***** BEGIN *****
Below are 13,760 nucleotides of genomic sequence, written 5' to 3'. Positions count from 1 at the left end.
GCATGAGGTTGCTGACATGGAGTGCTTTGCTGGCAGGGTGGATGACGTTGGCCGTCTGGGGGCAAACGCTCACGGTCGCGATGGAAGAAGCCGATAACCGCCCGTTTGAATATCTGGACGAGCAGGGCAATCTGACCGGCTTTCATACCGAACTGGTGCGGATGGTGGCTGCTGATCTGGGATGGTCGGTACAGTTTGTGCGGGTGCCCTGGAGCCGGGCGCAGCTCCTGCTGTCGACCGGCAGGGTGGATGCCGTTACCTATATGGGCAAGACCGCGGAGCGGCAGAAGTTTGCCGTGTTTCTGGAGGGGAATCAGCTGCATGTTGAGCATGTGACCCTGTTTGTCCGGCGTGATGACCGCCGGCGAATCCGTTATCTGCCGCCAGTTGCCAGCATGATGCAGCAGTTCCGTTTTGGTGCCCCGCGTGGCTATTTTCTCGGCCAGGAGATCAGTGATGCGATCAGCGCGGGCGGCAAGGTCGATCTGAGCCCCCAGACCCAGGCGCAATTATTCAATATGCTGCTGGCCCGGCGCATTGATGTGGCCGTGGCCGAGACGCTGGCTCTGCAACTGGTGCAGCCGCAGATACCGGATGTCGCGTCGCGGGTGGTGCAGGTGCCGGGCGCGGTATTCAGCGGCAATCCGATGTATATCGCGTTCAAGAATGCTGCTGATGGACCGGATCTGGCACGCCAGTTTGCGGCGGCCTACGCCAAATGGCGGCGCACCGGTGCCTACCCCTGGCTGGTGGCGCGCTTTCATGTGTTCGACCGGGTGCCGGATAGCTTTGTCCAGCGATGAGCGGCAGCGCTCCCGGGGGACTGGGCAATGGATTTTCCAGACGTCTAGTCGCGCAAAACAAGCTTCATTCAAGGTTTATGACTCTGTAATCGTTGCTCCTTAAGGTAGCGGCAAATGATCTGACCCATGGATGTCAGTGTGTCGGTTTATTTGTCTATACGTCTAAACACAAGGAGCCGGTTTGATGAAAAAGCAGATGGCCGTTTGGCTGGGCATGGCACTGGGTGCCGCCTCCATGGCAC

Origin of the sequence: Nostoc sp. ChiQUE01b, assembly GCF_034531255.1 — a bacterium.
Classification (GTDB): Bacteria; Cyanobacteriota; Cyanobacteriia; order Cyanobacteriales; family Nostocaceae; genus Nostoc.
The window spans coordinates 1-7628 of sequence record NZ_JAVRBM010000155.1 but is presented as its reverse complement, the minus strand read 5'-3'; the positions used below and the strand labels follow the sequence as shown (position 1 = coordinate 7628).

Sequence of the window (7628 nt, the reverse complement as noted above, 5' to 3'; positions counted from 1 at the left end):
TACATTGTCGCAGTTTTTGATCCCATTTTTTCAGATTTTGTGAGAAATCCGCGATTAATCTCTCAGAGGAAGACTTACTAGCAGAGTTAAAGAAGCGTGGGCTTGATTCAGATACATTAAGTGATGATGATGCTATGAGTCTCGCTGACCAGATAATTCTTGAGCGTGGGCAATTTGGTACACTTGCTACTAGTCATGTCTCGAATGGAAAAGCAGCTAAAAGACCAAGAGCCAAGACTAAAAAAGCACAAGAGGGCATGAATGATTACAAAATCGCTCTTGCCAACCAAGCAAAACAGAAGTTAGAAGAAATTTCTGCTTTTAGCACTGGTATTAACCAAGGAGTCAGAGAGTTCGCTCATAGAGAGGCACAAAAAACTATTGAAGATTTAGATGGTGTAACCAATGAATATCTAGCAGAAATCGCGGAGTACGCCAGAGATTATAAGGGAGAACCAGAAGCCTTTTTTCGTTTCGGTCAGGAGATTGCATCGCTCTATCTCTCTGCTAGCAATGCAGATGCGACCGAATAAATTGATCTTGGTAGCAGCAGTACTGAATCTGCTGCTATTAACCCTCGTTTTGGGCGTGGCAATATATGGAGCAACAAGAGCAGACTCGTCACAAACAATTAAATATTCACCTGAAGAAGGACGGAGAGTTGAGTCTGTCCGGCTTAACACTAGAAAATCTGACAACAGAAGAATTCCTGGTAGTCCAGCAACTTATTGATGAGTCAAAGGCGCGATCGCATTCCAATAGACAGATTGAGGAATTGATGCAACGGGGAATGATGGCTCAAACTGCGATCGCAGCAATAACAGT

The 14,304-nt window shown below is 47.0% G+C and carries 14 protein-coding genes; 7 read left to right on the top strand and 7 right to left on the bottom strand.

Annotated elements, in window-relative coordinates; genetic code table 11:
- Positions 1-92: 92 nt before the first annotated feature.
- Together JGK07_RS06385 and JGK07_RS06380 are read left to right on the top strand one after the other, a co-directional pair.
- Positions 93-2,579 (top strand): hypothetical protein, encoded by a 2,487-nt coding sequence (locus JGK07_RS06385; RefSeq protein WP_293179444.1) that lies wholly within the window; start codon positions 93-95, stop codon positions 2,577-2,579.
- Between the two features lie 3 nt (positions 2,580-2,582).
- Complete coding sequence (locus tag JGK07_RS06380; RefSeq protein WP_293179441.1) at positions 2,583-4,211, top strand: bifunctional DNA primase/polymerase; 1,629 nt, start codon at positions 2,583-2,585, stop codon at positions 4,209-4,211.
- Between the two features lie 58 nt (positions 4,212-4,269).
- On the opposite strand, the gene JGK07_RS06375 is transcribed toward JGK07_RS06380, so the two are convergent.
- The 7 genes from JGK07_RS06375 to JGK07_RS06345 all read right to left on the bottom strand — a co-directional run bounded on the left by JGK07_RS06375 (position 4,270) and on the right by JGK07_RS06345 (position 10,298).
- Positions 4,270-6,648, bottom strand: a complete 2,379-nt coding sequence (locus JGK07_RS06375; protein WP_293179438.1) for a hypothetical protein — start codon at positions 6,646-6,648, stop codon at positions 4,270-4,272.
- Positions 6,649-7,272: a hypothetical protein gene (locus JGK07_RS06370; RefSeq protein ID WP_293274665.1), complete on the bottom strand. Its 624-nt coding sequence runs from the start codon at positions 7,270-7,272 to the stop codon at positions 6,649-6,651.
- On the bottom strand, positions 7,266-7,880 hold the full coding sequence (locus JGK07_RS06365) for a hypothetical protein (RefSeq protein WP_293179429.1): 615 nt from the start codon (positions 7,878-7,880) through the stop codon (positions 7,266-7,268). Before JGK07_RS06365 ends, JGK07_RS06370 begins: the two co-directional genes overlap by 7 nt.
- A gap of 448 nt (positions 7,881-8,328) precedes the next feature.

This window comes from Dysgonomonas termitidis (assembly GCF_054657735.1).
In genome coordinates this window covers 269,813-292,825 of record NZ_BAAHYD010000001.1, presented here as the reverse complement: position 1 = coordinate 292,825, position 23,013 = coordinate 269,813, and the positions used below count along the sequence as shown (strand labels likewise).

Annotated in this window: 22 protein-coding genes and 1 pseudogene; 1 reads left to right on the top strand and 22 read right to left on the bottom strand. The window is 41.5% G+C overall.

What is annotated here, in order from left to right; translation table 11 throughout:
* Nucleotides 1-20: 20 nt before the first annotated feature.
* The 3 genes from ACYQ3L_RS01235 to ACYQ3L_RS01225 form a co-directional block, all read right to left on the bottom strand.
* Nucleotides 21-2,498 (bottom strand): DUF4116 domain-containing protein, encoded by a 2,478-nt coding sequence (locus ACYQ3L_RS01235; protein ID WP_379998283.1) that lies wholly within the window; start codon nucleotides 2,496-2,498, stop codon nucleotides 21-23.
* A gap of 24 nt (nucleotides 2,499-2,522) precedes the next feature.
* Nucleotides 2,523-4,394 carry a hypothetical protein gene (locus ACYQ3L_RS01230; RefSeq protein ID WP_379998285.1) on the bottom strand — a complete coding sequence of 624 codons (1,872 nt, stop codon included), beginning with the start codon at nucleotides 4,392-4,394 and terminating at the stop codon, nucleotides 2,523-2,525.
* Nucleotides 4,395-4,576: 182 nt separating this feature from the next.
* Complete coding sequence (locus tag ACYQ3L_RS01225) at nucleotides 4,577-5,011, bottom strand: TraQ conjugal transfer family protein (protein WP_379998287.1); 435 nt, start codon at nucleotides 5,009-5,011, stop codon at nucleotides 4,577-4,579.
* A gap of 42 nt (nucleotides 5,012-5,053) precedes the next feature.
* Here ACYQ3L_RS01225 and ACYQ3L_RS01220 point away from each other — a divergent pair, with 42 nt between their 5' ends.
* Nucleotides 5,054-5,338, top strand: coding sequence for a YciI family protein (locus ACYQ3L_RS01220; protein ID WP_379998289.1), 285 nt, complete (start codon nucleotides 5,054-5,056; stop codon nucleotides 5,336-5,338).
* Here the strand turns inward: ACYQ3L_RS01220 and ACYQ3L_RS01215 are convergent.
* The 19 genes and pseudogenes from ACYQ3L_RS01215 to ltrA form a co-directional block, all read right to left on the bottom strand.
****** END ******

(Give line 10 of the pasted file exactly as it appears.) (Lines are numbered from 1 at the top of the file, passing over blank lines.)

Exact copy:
- Positions 1-92: 92 nt before the first annotated feature.